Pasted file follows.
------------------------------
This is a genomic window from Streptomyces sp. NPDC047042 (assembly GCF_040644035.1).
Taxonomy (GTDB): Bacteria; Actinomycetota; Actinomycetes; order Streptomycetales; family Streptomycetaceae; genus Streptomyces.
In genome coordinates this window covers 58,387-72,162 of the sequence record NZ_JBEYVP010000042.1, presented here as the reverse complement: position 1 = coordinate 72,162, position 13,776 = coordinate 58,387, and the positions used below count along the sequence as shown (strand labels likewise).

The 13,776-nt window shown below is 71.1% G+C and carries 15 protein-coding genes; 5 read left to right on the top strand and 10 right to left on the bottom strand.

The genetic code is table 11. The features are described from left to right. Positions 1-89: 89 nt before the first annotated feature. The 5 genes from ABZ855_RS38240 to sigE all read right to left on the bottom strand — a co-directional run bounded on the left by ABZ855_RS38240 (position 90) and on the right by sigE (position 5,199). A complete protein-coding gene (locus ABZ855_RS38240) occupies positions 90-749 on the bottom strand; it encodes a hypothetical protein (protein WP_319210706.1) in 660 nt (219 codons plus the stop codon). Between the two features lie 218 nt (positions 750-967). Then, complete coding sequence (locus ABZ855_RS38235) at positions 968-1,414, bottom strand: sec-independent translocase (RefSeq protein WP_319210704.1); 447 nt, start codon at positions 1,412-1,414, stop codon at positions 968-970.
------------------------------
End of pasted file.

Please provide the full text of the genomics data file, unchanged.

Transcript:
This is a genomic window from Streptomyces sp. NPDC047042 (assembly GCF_040644035.1).
Taxonomy (GTDB): Bacteria; Actinomycetota; Actinomycetes; order Streptomycetales; family Streptomycetaceae; genus Streptomyces.
In genome coordinates this window covers 58,387-72,162 of the sequence record NZ_JBEYVP010000042.1, presented here as the reverse complement: position 1 = coordinate 72,162, position 13,776 = coordinate 58,387, and the positions used below count along the sequence as shown (strand labels likewise).

The 13,776-nt window shown below is 71.1% G+C and carries 15 protein-coding genes; 5 read left to right on the top strand and 10 right to left on the bottom strand.

The genetic code is table 11. The features are described from left to right. Positions 1-89: 89 nt before the first annotated feature. The 5 genes from ABZ855_RS38240 to sigE all read right to left on the bottom strand — a co-directional run bounded on the left by ABZ855_RS38240 (position 90) and on the right by sigE (position 5,199). A complete protein-coding gene (locus ABZ855_RS38240) occupies positions 90-749 on the bottom strand; it encodes a hypothetical protein (protein WP_319210706.1) in 660 nt (219 codons plus the stop codon). Between the two features lie 218 nt (positions 750-967). Then, complete coding sequence (locus ABZ855_RS38235) at positions 968-1,414, bottom strand: sec-independent translocase (RefSeq protein WP_319210704.1); 447 nt, start codon at positions 1,412-1,414, stop codon at positions 968-970.